Running a 54 PSI on a B18C Integra Takes Some Crazy Technology!

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Built for runway drag racing, this Integra’s fail-safes are as impressive as the power numbers.

Muscle cars seem to be a favorite among racers who hit runways for 1/2-mile and longer races. As such, English Racing‘s DC2 Acura Integra stands out as a flag bearer for front-wheel drive and Honda powered cars. Myles Kerr heads the operations at English Racing, and in this video goes into extreme detail on how to keep over 50PSI of boost from blowing up the B18C engine.

Obviously, everything in the block is strengthened. Sleeving the block was simply a requirement, considering 54psi would be crammed down the intake via the Precision 7675 Gen II turbo. You shouldn’t be surprised to learn that upgraded pistons and connecting rods are in there as well. However, how do you monitor something which is built right to an inch of its life?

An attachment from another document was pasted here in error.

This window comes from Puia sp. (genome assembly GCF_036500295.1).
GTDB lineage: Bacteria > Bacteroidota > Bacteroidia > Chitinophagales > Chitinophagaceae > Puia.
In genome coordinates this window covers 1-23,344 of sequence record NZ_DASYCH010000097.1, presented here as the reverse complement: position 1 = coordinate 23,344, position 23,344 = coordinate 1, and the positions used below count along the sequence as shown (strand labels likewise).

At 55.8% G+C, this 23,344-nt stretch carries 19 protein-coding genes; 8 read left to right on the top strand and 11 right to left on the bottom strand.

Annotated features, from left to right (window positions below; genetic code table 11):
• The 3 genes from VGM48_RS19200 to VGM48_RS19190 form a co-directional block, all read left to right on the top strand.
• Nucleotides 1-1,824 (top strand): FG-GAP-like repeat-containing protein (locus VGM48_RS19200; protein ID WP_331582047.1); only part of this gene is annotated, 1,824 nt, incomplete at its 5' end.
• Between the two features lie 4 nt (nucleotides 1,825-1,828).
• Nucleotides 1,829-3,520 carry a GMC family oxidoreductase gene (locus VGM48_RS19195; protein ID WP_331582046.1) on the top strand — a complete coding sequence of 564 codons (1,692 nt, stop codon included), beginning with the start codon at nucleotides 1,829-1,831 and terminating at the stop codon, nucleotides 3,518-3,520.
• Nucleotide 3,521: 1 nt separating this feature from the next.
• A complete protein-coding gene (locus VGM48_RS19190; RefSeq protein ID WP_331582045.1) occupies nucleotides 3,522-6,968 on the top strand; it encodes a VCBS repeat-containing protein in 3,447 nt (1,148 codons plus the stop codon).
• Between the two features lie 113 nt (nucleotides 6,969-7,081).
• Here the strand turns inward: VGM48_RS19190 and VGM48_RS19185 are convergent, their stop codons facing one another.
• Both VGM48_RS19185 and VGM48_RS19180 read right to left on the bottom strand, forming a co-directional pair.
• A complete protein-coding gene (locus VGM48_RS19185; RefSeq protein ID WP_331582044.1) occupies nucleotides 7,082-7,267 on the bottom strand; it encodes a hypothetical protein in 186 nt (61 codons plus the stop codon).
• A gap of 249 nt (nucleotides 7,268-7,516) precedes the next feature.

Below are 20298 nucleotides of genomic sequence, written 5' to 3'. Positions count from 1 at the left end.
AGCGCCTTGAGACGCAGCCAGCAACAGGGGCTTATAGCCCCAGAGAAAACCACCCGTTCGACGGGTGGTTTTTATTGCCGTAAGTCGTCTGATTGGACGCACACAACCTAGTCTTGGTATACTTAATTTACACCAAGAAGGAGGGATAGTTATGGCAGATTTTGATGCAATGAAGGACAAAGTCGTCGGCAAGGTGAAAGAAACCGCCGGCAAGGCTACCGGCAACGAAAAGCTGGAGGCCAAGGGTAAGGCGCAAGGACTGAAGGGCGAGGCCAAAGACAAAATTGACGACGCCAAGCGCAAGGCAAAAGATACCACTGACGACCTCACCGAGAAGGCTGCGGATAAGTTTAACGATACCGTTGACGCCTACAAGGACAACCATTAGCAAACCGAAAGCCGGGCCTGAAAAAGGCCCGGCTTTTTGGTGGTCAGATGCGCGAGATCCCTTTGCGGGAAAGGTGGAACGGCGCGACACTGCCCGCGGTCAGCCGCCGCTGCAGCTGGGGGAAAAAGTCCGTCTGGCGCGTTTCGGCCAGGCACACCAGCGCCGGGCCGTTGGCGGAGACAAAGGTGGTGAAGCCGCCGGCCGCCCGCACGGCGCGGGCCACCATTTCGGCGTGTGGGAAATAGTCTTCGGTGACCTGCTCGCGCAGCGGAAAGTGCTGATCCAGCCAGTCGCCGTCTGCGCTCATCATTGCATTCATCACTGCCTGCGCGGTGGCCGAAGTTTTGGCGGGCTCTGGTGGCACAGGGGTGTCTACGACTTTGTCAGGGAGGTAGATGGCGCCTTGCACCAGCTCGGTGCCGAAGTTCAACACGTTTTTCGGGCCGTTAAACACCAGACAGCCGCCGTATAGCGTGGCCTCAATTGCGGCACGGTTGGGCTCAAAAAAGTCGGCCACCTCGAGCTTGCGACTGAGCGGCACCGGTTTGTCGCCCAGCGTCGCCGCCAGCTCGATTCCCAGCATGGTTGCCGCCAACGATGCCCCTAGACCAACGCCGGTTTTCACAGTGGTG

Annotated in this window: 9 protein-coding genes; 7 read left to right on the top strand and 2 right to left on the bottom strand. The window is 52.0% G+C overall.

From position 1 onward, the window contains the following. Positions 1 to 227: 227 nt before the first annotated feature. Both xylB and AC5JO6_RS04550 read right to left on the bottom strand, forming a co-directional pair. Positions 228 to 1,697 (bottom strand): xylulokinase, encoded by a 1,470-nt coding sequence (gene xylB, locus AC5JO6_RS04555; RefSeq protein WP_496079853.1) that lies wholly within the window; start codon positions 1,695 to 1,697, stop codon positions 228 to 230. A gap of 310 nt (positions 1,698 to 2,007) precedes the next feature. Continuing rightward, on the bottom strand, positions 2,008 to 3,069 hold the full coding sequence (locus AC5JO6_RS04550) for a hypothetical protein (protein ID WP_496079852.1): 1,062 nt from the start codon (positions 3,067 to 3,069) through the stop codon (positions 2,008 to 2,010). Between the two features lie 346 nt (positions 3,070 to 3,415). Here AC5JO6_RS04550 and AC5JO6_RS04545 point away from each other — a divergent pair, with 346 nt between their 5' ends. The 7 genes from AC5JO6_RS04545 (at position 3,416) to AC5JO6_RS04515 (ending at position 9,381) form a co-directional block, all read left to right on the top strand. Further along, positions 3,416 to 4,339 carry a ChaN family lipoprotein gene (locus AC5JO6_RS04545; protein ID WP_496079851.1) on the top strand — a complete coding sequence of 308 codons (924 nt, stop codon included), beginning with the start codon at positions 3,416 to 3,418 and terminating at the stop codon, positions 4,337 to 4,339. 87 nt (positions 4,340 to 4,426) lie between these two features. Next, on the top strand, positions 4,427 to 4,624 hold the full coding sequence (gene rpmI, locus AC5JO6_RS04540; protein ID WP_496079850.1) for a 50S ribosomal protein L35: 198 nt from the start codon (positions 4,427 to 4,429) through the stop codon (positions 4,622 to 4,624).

DC2 Integra B18C drag car

At the sharp end of 200 miles per hour, it’s easier (and safer) to back out of a run if there’s an engine issue rather than blowing a motor. Kerr explains further the nuances of running such high boost, “I learned the hard way about not having a coolant pressure sensor on a car. A perfect example is I torched the head because cylinder pressure breached the gasket and damaged the head.” To prevent that from happening again, he has a sensor installed to detect anything above 24psi worth of coolant pressure. Above that benchmark, the engine will shut down to save itself from further destruction.


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It’s not easy to channel all that power to the wheels, either. Straight cut gears in this dog box transmission are pretty much a necessity with all the power, and that allows quick shifts. Kerr claims there’s only a 2psi drop between shifts as well. Shifts can be done clutchless, but Kerr is doing full throttle clutch shifting for now.

DC2 Integra B18C drag car

Interestingly, Kerr touches on something else unique about the Integra; its secondary 16v fuel pump runs on batteries from an RC car… Now there’s something we would have never guessed.

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Patrick Morgan is an instructor at Chicago's Autobahn Country Club and contributes to a number of Auto sites for Internet Brands, including MB World and 6SpeedOnline.

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